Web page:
Tips on cooking great food at home, easily

  • Don’t be trapped into thinking you can’t make a dish just because you don’t have all the exact ingredients in a recipe.
  • Wing it! Try mince instead of chicken breast, lamb cutlets instead of a pork chop, or calamari instead of prawns.
  • Improvise and reduce washing-up by doing whatever you can in fewer dishes and pots and with fewer gadgets.
  • Make extra so you can enjoy it the next day. Curries are always better the next day!
  • If you need to make a recipe go further to feed unexpected guests, add either more carbs (rice, pasta, noodles, potato) or more vegetables. Do you have frozen vegies you could throw in? Is there a pumpkin you could chop up?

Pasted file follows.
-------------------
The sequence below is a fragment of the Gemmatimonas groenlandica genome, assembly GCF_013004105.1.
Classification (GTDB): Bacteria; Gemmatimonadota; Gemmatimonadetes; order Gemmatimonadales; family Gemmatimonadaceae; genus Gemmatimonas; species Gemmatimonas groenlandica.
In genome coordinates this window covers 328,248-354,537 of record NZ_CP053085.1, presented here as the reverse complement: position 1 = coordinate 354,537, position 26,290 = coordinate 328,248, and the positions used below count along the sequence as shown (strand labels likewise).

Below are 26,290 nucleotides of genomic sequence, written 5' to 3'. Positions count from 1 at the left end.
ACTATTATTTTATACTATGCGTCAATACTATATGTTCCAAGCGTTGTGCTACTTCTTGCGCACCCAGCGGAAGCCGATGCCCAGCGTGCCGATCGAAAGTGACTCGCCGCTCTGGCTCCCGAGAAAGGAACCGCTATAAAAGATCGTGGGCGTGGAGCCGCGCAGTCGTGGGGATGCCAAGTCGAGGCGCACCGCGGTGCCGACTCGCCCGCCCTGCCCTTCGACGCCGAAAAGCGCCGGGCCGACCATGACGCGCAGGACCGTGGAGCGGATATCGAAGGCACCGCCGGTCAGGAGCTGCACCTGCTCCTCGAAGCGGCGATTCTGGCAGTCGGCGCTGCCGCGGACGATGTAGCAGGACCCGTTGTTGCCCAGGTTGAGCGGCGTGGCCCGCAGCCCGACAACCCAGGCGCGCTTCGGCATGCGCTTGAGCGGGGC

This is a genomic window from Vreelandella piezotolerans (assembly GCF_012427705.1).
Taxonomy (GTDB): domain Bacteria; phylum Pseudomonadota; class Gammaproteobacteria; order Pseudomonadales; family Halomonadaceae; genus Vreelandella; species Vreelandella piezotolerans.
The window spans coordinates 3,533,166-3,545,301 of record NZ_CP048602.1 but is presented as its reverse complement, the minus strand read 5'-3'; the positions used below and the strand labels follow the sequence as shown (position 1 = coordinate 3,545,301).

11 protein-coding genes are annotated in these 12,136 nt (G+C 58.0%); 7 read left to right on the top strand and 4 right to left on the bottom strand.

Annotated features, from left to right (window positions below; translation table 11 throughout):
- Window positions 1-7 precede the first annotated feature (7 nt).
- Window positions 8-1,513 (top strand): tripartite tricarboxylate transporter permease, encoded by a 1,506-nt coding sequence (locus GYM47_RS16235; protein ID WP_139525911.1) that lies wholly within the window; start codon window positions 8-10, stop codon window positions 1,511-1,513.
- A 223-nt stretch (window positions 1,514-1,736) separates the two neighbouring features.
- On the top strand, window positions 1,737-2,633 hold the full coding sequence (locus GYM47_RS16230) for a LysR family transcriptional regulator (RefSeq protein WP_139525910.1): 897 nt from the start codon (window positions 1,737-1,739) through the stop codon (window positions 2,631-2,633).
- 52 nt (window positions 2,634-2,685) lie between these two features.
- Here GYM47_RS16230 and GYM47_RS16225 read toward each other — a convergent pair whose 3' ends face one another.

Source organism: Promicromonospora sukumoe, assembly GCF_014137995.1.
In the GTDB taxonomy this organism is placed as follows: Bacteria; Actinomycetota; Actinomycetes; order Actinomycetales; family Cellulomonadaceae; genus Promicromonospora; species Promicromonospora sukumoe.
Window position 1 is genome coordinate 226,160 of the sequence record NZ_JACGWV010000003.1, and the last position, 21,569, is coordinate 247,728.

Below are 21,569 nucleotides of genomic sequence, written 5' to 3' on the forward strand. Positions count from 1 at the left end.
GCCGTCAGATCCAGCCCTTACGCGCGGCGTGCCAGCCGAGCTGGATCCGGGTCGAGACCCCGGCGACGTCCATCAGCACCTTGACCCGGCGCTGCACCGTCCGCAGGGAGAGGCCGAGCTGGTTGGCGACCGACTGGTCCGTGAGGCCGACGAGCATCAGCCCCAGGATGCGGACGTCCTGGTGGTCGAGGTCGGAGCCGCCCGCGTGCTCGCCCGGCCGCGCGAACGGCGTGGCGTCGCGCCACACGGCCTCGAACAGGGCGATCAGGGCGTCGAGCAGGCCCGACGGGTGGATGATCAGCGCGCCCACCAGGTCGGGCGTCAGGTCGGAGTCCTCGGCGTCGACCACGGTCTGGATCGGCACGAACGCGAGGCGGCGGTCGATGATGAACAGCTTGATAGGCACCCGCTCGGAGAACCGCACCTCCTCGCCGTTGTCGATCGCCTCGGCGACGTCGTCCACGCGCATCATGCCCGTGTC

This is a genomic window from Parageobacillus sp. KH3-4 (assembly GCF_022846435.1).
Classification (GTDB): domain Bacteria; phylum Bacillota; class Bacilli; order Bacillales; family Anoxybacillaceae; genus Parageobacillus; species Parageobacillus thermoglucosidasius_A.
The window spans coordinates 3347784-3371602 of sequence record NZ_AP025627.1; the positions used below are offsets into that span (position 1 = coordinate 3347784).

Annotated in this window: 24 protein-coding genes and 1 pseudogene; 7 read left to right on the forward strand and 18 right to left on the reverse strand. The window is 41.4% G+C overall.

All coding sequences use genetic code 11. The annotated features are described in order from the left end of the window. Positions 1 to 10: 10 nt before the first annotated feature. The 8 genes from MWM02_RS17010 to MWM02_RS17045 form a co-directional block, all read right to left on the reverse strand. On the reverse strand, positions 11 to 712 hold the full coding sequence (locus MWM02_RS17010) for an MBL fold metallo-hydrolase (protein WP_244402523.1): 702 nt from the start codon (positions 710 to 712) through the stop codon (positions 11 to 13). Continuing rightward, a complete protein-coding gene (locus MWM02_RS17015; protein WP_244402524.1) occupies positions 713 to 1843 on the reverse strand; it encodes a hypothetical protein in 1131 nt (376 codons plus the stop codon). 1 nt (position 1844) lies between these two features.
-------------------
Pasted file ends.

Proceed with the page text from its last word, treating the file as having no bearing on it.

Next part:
• Tone down heat with coconut cream or milk or by adding yoghurt or even sour cream when serving. (Dairy products contain casein which goes to battle with the fire-causing capsaicin in chilli, binds to it and washes it away, easing any discomfort from the heat in the food.)

If you love a home cooked meal, take a leaf out of the 1970s playbook and those old school family values. Greet loved ones with something tasty and comforting, and treat yourself to some really delicious, easy food that you can make in minutes.